Alex Rodriguez is in minors trying to get his lost season up and running while baseball is looking to notion that embattled Yankee star did his best to slow the Biogenesis investigation. (AP)
It is now a frantic footrace with the MLB drug posse for Alex Rodriguez, who will never play another game for the Yankees but is desperately trying to make sure he doesn’t lose a penny of the $100 million owed him on the last 4½ years of his contract.
In plain view, A-Rod is going through the motions, playing in rehab games for the Class-A Tampa Yankees in the Florida State League, all in the name of making his way back to the Bronx by the end of the month. It is just an elaborate charade.
A-Rod has to know he’s never going to be remotely close to the player he once was — the player he needs to be in order to satisfy both the Yankees’ needs and his own ego. It is why he is alleged to have constantly sought the latest designer PEDs and assorted other treatments to restore his faded skills.
In the meantime, behind the scenes, Bud Selig’s MLB drug sheriff, Rob Manfred, is bearing down on A-Rod with a looming suspension for his involvement with alleged Miami steroid dealer Tony Bosch and his Biogenesis clinic in South Florida — the place that apparently served as baseball’s drug cheats’ and wannabe drug cheats’ version of a CVS. But it goes further than that. MLB investigators are now also looking into whether A-Rod has had anything to do with procuring and/or compensating the attorneys for the witnesses they have been interviewing in the Bosch scandal. If he has, then he’s facing a whole new set of charges — aside from baseball’s joint drug agreement. Still, as one baseball official with knowledge of the investigation told me, MLB may already have more than it needs to suspend A-Rod, the Milwaukee Brewers’ Ryan Braun and others for a lot more than just 100 games on drug violations alone.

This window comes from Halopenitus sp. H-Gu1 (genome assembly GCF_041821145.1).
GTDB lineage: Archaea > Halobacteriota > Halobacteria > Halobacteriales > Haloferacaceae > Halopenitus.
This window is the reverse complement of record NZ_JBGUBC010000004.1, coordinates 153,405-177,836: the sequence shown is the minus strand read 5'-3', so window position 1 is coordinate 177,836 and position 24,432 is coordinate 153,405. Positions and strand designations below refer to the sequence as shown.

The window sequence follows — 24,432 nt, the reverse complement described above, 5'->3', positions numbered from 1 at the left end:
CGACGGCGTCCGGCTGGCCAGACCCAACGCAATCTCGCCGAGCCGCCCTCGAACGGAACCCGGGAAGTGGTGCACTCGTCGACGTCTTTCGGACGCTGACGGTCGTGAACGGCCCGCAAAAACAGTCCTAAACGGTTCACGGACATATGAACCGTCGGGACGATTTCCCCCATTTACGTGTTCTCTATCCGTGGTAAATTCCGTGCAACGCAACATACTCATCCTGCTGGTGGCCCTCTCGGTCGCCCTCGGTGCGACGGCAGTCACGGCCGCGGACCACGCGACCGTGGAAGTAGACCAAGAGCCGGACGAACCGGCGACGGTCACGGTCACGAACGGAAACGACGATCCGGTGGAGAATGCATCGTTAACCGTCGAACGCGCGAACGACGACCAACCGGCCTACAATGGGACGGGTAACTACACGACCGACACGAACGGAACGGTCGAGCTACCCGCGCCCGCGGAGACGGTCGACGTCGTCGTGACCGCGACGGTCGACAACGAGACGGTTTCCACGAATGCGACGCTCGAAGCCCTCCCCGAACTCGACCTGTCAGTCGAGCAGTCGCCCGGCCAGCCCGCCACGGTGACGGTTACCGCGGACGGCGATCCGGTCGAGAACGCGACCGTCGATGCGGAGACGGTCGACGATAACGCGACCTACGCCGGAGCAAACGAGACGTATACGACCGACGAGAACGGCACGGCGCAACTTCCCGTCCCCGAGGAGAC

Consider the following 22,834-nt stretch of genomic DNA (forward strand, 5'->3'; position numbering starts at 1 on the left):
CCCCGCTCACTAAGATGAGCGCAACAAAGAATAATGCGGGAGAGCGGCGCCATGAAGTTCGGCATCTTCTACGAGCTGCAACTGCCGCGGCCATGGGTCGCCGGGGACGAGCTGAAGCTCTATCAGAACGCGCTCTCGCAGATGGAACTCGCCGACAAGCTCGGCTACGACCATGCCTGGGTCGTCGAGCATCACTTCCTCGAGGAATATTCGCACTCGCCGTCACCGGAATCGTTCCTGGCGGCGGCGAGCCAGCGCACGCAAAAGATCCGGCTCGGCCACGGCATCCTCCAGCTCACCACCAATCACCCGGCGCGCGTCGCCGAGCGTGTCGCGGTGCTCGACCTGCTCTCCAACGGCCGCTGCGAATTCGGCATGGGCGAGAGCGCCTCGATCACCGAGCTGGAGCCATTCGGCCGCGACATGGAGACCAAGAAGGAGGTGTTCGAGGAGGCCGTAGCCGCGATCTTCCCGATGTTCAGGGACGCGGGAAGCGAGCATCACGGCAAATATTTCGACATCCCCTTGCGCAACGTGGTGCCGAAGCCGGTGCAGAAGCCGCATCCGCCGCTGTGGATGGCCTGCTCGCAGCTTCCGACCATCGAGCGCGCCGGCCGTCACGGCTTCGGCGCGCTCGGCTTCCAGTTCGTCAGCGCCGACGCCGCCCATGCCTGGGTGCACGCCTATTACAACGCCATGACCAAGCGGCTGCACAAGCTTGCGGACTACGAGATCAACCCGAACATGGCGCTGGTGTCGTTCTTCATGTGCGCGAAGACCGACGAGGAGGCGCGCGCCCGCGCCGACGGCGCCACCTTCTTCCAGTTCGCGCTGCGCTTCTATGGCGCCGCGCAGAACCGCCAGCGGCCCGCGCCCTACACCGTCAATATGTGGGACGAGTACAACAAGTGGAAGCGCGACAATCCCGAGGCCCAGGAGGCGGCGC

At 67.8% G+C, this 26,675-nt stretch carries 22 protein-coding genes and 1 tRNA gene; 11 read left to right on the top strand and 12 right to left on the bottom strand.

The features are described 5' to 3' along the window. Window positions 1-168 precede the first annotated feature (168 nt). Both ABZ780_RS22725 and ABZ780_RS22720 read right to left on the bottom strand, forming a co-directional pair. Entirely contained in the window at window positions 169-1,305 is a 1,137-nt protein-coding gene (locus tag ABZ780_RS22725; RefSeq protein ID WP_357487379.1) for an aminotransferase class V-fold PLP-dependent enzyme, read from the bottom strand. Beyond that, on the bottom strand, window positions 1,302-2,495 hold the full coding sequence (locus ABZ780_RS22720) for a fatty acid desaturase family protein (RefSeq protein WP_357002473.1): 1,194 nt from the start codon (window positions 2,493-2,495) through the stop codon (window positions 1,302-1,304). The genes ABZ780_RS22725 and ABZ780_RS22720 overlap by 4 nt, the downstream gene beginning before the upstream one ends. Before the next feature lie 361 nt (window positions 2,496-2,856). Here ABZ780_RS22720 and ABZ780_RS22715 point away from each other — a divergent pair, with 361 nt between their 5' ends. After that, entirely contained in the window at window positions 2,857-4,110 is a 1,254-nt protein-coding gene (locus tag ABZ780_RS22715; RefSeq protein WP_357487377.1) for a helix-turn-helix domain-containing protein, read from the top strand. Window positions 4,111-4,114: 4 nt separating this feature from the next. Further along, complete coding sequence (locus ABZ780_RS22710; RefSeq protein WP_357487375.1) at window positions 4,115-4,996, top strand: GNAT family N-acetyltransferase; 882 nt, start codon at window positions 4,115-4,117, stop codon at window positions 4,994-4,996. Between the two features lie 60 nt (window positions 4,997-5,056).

“They’re going for the nuclear option,” is how the official put it.
In recent days, as A-Rod has looked woefully out of sync at the bat — he got his second hit in six games and an RBI Wednesday — and somewhat less than gazelle-like on the basepaths and in the field, he has put out caution signs that recovery from the sort of hip injury he’s attempting to come back from “is a process” and could take some time. He has until July 22 on this rehab assignment to prove to the Yankees he’s ready to be placed on the major league roster. If not, he goes back on the disabled list and, presumably, back to batting, baserunning and fielding drills in Tampa, along with further evaluation from the doctors.
But as the Daily News reported June 26, A-Rod’s real mission is to get himself to the safe haven that will protect him from losing any of his money as a result of being suspended by baseball — and that place is the so-called “unable to perform” list, where he and baseball doctors determine whether the severity of his hip condition is such that it precludes him from being able to perform.
This is what happened with the Baltimore Orioles’ surly slugger Albert Belle in 2001 when a similar hip injury forced him out of the game and he collected the remaining $39 million on his five-year, $60 million contract, with the O’s recovering $23 million of that from the insurance company.
If A-Rod is suspended while on the disabled list, he does not get paid.
However, there is an appeals process for any player suspended under baseball’s joint drug policy that could take at least a month. So it would seem the meter is also ticking for MLB if it wants to get the most bang for its buck on any suspension of A-Rod. For if during that time, it is determined A-Rod is unable to perform and is forced to retire, like Belle, he gets paid in full and the insurance will cover the Yankees for approximately 80% of the $100 million. Thus, a suspension of A-Rod after it’s been determined he is unable to perform would be but a Pyrrhic victory for baseball.
Either way, the Yankees win.
Though it’s been speculated that A-Rod is facing a 100-game suspension for multiple violations of baseball’s drug policy in the Bosch case, it appears Selig’s men are looking to kick him out of the game for a lot longer — very possibly permanently.
They have had their fill of what they see as A-Rod’s lies, deceptions and apparent continuing ventures into the PED netherworld — this after visiting schools and lecturing kids on the dangers of drugs on behalf of the Taylor Hooton Foundation, and telling ESPN, shortly after his admission of taking steroids while with the Texas Rangers from 2001-2003, that he wanted “to turn my mistake into something positive” by focusing on youth anti-steroid education.
In short, Alex Rodriguez has become a constant embarrassment to baseball and a living, breathing, still-playing symbol of the steroid era, which continues to plague the game and dog Selig’s legacy.
The sooner he goes away — for good — the better off everyone, including A-Rod, will be.